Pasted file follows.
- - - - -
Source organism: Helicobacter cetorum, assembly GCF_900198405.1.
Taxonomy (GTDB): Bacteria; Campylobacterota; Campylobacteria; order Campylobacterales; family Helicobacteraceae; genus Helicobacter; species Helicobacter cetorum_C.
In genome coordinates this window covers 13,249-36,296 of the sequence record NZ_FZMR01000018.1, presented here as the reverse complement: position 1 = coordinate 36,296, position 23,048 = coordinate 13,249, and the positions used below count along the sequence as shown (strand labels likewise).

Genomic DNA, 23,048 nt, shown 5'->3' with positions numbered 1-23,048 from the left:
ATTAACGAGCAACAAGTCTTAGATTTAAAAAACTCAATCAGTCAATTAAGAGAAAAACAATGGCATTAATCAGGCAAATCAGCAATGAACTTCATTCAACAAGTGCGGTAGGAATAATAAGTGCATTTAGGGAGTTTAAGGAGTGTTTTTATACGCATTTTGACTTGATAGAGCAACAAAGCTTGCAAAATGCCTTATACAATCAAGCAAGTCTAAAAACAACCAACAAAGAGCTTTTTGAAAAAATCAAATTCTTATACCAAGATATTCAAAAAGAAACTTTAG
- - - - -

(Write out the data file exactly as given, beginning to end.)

Source organism: Helicobacter cetorum, assembly GCF_900198405.1.
Taxonomy (GTDB): Bacteria; Campylobacterota; Campylobacteria; order Campylobacterales; family Helicobacteraceae; genus Helicobacter; species Helicobacter cetorum_C.
In genome coordinates this window covers 13,249-36,296 of the sequence record NZ_FZMR01000018.1, presented here as the reverse complement: position 1 = coordinate 36,296, position 23,048 = coordinate 13,249, and the positions used below count along the sequence as shown (strand labels likewise).

Genomic DNA, 23,048 nt, shown 5'->3' with positions numbered 1-23,048 from the left:
ATTAACGAGCAACAAGTCTTAGATTTAAAAAACTCAATCAGTCAATTAAGAGAAAAACAATGGCATTAATCAGGCAAATCAGCAATGAACTTCATTCAACAAGTGCGGTAGGAATAATAAGTGCATTTAGGGAGTTTAAGGAGTGTTTTTATACGCATTTTGACTTGATAGAGCAACAAAGCTTGCAAAATGCCTTATACAATCAAGCAAGTCTAAAAACAACCAACAAAGAGCTTTTTGAAAAAATCAAATTCTTATACCAAGATATTCAAAAAGAAACTTTAG